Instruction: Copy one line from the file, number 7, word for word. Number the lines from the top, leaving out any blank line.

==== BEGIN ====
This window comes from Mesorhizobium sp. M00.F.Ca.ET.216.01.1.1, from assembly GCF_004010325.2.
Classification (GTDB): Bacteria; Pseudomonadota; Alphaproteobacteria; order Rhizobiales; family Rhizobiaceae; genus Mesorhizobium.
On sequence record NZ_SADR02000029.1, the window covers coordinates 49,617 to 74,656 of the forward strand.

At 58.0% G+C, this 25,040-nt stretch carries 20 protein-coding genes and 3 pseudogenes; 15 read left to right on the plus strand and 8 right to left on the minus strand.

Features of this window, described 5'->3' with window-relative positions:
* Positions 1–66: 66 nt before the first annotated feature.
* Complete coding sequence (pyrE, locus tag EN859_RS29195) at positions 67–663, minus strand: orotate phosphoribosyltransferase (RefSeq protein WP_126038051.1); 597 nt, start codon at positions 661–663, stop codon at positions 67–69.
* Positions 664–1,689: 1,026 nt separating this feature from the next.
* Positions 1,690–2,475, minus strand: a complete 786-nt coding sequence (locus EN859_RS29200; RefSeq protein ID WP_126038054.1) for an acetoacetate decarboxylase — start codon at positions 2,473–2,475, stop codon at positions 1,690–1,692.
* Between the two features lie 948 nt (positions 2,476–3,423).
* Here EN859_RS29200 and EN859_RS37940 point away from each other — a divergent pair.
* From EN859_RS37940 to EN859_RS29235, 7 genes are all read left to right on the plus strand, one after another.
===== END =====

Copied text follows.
* Complete coding sequence (pyrE, locus tag EN859_RS29195) at positions 67–663, minus strand: orotate phosphoribosyltransferase (RefSeq protein WP_126038051.1); 597 nt, start codon at positions 661–663, stop codon at positions 67–69.